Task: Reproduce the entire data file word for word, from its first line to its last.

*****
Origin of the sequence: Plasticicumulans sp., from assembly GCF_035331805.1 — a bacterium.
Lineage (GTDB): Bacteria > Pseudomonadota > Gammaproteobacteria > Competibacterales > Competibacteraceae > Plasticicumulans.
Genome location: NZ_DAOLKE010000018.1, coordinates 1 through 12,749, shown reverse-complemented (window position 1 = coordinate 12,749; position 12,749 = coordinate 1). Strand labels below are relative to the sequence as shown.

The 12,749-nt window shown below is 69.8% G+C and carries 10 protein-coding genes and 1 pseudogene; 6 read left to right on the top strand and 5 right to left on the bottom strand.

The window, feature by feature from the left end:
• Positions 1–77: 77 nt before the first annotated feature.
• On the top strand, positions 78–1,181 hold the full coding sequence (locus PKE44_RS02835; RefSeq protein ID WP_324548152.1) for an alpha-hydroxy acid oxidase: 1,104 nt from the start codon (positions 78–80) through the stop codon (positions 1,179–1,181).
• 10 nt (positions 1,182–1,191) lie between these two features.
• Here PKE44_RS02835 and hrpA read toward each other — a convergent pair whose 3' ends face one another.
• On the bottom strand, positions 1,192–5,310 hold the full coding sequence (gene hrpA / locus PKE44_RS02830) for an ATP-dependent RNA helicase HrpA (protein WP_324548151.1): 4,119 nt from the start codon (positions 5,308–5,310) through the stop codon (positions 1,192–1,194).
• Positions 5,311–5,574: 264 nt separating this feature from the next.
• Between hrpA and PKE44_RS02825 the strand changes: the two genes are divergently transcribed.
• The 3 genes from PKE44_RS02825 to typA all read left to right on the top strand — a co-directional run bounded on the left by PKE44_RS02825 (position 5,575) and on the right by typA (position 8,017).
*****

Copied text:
Origin of the sequence: Plasticicumulans sp., from assembly GCF_035331805.1 — a bacterium.
Lineage (GTDB): Bacteria > Pseudomonadota > Gammaproteobacteria > Competibacterales > Competibacteraceae > Plasticicumulans.
Genome location: NZ_DAOLKE010000018.1, coordinates 1 through 12,749, shown reverse-complemented (window position 1 = coordinate 12,749; position 12,749 = coordinate 1). Strand labels below are relative to the sequence as shown.

The 12,749-nt window shown below is 69.8% G+C and carries 10 protein-coding genes and 1 pseudogene; 6 read left to right on the top strand and 5 right to left on the bottom strand.

The window, feature by feature from the left end:
• Positions 1–77: 77 nt before the first annotated feature.
• On the top strand, positions 78–1,181 hold the full coding sequence (locus PKE44_RS02835; RefSeq protein ID WP_324548152.1) for an alpha-hydroxy acid oxidase: 1,104 nt from the start codon (positions 78–80) through the stop codon (positions 1,179–1,181).
• 10 nt (positions 1,182–1,191) lie between these two features.
• Here PKE44_RS02835 and hrpA read toward each other — a convergent pair whose 3' ends face one another.
• On the bottom strand, positions 1,192–5,310 hold the full coding sequence (gene hrpA / locus PKE44_RS02830) for an ATP-dependent RNA helicase HrpA (protein WP_324548151.1): 4,119 nt from the start codon (positions 5,308–5,310) through the stop codon (positions 1,192–1,194).
• Positions 5,311–5,574: 264 nt separating this feature from the next.
• Between hrpA and PKE44_RS02825 the strand changes: the two genes are divergently transcribed.
• The 3 genes from PKE44_RS02825 to typA all read left to right on the top strand — a co-directional run bounded on the left by PKE44_RS02825 (position 5,575) and on the right by typA (position 8,017).